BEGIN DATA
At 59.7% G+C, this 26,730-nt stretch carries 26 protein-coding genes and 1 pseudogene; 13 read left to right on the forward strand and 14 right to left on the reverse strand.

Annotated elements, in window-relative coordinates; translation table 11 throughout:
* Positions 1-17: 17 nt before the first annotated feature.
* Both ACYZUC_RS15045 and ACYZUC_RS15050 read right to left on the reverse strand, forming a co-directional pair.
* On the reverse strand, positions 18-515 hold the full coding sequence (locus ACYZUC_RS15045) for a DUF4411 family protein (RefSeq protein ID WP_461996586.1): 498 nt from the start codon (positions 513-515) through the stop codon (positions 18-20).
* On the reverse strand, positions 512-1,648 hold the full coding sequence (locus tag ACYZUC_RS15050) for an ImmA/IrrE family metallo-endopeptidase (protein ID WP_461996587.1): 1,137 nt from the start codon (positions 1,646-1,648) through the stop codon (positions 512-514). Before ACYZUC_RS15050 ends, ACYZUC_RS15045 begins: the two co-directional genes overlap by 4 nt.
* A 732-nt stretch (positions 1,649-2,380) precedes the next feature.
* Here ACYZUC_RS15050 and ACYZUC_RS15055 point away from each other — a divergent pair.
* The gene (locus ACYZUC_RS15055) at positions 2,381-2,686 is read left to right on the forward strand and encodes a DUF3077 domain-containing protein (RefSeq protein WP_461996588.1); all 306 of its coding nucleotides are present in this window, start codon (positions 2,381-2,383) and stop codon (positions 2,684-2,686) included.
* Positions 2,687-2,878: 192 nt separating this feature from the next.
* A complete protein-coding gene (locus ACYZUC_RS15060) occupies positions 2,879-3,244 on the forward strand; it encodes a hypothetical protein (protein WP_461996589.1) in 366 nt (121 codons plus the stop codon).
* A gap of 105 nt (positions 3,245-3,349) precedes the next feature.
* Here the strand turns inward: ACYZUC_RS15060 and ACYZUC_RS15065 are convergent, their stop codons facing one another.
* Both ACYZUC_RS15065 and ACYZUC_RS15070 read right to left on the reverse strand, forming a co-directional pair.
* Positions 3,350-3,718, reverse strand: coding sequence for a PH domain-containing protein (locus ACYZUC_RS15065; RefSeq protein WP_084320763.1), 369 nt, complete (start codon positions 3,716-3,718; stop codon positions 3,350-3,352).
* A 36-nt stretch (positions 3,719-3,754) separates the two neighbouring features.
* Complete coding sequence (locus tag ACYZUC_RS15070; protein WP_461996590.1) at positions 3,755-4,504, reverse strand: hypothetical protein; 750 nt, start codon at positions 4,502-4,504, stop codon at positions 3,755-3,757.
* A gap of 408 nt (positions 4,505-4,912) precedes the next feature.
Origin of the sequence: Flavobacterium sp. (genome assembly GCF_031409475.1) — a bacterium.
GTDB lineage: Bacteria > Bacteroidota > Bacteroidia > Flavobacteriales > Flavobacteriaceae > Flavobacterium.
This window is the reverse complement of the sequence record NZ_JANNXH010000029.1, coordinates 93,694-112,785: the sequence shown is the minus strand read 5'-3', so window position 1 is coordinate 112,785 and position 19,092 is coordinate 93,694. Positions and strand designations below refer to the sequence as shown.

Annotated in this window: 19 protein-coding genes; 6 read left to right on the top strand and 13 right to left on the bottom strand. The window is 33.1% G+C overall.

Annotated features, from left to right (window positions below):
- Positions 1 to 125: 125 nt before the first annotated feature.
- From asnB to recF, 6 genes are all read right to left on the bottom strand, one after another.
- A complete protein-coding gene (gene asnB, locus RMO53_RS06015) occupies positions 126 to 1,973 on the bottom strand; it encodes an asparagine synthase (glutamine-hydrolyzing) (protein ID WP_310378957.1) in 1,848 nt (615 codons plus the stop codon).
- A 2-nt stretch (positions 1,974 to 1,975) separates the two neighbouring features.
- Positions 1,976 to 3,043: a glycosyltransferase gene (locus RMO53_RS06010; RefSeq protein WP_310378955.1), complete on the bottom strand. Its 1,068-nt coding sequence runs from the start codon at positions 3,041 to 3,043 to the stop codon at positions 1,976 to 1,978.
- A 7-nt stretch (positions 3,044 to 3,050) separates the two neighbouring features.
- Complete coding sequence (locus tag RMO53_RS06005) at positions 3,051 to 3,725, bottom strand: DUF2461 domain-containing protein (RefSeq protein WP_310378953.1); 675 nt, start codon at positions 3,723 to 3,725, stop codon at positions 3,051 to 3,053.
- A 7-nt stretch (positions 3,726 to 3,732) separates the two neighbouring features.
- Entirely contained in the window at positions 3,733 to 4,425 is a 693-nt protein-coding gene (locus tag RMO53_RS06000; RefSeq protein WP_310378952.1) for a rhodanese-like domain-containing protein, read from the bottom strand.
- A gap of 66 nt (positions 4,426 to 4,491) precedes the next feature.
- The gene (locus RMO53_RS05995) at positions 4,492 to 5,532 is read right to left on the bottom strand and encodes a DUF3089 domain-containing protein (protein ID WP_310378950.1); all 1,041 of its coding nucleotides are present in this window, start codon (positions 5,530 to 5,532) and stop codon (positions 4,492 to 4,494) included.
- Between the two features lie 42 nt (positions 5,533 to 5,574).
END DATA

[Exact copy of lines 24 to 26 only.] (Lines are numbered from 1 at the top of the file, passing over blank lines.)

- Positions 1 to 125: 125 nt before the first annotated feature.
- From asnB to recF, 6 genes are all read right to left on the bottom strand, one after another.
- A complete protein-coding gene (gene asnB, locus RMO53_RS06015) occupies positions 126 to 1,973 on the bottom strand; it encodes an asparagine synthase (glutamine-hydrolyzing) (protein ID WP_310378957.1) in 1,848 nt (615 codons plus the stop codon).